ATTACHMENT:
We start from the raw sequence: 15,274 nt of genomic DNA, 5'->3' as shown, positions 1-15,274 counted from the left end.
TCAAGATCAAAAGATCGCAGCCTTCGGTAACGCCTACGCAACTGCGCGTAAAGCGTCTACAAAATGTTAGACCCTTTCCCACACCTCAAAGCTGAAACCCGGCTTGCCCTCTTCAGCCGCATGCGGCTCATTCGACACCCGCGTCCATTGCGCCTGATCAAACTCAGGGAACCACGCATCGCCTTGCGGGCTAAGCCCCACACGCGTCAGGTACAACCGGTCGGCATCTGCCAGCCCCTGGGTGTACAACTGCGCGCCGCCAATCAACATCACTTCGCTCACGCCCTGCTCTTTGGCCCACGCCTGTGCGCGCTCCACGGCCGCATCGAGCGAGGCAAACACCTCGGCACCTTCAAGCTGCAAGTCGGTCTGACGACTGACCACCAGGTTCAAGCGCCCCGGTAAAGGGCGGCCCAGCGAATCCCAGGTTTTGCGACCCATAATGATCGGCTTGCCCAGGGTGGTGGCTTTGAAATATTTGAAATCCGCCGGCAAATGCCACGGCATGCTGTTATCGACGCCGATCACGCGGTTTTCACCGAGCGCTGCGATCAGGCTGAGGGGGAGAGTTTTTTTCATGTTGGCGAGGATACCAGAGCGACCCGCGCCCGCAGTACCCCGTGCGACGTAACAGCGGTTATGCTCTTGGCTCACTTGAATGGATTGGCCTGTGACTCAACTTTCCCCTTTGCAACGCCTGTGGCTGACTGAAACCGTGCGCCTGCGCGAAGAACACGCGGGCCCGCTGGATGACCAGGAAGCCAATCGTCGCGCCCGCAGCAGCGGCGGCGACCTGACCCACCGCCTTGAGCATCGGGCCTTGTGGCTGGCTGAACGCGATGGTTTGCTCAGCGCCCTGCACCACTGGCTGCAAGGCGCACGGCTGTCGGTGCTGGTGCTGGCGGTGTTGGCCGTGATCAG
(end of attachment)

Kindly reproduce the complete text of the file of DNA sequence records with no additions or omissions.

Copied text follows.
We start from the raw sequence: 15,274 nt of genomic DNA, 5'->3' as shown, positions 1-15,274 counted from the left end.
TCAAGATCAAAAGATCGCAGCCTTCGGTAACGCCTACGCAACTGCGCGTAAAGCGTCTACAAAATGTTAGACCCTTTCCCACACCTCAAAGCTGAAACCCGGCTTGCCCTCTTCAGCCGCATGCGGCTCATTCGACACCCGCGTCCATTGCGCCTGATCAAACTCAGGGAACCACGCATCGCCTTGCGGGCTAAGCCCCACACGCGTCAGGTACAACCGGTCGGCATCTGCCAGCCCCTGGGTGTACAACTGCGCGCCGCCAATCAACATCACTTCGCTCACGCCCTGCTCTTTGGCCCACGCCTGTGCGCGCTCCACGGCCGCATCGAGCGAGGCAAACACCTCGGCACCTTCAAGCTGCAAGTCGGTCTGACGACTGACCACCAGGTTCAAGCGCCCCGGTAAAGGGCGGCCCAGCGAATCCCAGGTTTTGCGACCCATAATGATCGGCTTGCCCAGGGTGGTGGCTTTGAAATATTTGAAATCCGCCGGCAAATGCCACGGCATGCTGTTATCGACGCCGATCACGCGGTTTTCACCGAGCGCTGCGATCAGGCTGAGGGGGAGAGTTTTTTTCATGTTGGCGAGGATACCAGAGCGACCCGCGCCCGCAGTACCCCGTGCGACGTAACAGCGGTTATGCTCTTGGCTCACTTGAATGGATTGGCCTGTGACTCAACTTTCCCCTTTGCAACGCCTGTGGCTGACTGAAACCGTGCGCCTGCGCGAAGAACACGCGGGCCCGCTGGATGACCAGGAAGCCAATCGTCGCGCCCGCAGCAGCGGCGGCGACCTGACCCACCGCCTTGAGCATCGGGCCTTGTGGCTGGCTGAACGCGATGGTTTGCTCAGCGCCCTGCACCACTGGCTGCAAGGCGCACGGCTGTCGGTGCTGGTGCTGGCGGTGTTGGCCGTGATCAG